Words acquire new usages all the time. There’s nothing wrong with that. But things can get messy when old and new meanings cross. “Curate” was first used to mean “aggregate,” I’m guessing, by digital marketing specialists with a superficial understanding of what it means to curate art. Then it got looped back into the art world to describe the online aggregation of images of art. Kimberly Drew is called a curator for her work on Black Contemporary Art, a popular Tumblr she founded. But many of the posts there are just links to museum shows. If she’s the curator of the art that appears on her blog, then who are the people who developed relationships with the artists, secured institutional support for their work, and gave it a space and a context? The effect of the double meaning of “curate” is to erase some curators’ work, and that’s a shame.
Of course, “curating” has been diminished from within the institution, too. Anyone who has seen multiple biennials gets the sense that curators organize group shows by picking things they like from other group shows, as if they’re compiling a Pinterest board. There are curators who may not “curate” their Instagram accounts but nevertheless do most of their “research” there. Any conversation about curation today has to address the treatment of art as content—a trend that, alas, seems irreversible. —Brian Droitcour
In 2016, Native activists at Standing Rock in North Dakota led protests against the construction of an oil pipeline through their land. The strategies and rhetoric of these activists reverberated throughout the art world. On Columbus Day of that year, activists in New York held rallies at the American Museum of Natural History and at the Guggenheim under the banner of decolonization.
The October 2017 issue of Art in America, focused on contemporary Native artists, included a roundtable in which curators and museum professionals offered their visions for what a process of decolonization could mean for art and cultural institutions. Curator Wanda Nanibush, Anishinaabe, defined the imperative broadly: “Decolonization involves unlearning and changing the base of colonialism in the concepts of private property, Manifest Destiny, ‘discovery,’ enlightenment, Eurocentrism, Cartesian dualism, heteropatriarchy, capitalism, positivism, sexism, racism, individualism, extraction, classism, violence, and control. Decolonization should challenge all that is thought to be proper and normal in current settler colonial states. Decolonization involves a centering of Indigenous ways of being, knowing, and loving.”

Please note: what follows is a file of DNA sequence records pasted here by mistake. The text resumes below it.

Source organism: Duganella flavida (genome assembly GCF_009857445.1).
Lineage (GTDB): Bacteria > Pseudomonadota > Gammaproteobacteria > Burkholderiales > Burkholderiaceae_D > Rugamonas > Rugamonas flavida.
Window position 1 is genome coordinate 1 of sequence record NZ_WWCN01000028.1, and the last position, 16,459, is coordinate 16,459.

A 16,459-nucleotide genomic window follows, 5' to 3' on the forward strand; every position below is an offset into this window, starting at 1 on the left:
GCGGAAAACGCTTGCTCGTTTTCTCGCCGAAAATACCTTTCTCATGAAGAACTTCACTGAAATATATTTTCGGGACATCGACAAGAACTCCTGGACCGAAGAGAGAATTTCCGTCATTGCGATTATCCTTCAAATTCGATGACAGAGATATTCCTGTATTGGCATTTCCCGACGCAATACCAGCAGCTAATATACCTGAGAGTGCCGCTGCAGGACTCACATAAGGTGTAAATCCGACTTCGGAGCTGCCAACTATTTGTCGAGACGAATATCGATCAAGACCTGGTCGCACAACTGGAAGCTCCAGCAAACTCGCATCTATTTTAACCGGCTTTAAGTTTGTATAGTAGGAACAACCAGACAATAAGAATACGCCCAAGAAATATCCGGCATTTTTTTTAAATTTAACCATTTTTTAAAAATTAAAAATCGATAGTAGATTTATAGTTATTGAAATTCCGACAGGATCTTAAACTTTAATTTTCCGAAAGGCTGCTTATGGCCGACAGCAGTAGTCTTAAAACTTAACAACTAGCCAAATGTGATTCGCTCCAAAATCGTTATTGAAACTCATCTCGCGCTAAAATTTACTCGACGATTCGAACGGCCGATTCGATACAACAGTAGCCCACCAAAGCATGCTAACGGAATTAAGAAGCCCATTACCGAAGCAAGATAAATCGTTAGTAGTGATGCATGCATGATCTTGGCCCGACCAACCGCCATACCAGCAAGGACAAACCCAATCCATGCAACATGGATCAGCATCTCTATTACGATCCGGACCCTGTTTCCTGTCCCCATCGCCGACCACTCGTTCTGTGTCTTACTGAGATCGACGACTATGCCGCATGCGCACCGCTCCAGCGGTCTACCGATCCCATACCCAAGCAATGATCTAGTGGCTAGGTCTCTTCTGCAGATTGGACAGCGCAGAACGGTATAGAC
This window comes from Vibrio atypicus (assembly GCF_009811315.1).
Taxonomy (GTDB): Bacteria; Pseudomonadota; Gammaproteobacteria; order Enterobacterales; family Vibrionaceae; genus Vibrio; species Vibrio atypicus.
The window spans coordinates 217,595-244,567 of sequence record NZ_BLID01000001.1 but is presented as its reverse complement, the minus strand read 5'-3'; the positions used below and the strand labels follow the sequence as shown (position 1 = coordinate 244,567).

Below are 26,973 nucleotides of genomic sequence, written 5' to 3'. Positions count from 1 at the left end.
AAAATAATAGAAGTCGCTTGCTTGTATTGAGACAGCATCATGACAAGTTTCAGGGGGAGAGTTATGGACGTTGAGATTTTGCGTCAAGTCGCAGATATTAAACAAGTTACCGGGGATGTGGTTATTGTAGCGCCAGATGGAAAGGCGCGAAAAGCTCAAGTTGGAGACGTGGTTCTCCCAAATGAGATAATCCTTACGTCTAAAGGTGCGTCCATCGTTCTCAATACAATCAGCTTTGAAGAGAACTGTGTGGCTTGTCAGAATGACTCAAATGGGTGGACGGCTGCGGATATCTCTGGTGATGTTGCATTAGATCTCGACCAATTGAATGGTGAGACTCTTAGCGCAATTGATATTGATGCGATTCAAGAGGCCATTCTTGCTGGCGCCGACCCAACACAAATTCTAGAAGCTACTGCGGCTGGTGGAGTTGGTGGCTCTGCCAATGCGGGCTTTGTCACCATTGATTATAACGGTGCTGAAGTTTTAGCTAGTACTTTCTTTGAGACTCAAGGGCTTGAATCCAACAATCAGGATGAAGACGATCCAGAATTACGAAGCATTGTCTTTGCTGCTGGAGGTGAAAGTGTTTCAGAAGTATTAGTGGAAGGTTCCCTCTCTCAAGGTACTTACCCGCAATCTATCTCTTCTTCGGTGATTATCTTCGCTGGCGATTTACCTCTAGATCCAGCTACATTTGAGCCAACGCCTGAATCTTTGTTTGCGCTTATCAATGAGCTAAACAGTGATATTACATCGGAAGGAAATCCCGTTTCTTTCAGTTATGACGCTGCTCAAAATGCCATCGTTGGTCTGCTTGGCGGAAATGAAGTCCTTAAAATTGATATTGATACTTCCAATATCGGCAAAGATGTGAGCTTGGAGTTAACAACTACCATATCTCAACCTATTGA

For Ben Garcia, deputy director at the San Diego Museum of Man, decolonizing required a comprehensive approach to rethinking an institution’s identity and core functions. Citing Ho-Chunk scholar Amy Lonetree, Garcia argued that a decolonized museum would bring “Indigenous perspectives and voices into decision making at all levels of the organization; truthfully address the history and legacy of colonialism in the museum’s collections, exhibitions, and programs; and include the work and perspectives of Indigenous artists, historians, anthropologists, archaeologists, and other content experts.”
Decolonization would also transform a museum from a place of passive reception to an active site for creating knowledge. As Lara M. Evans, Cherokee, an associate professor at the Institute of American Indian Arts wrote, “The most valuable assets aren’t the ‘things’ artists make, but the ways they share the knowledge that comes from making.” —Art in America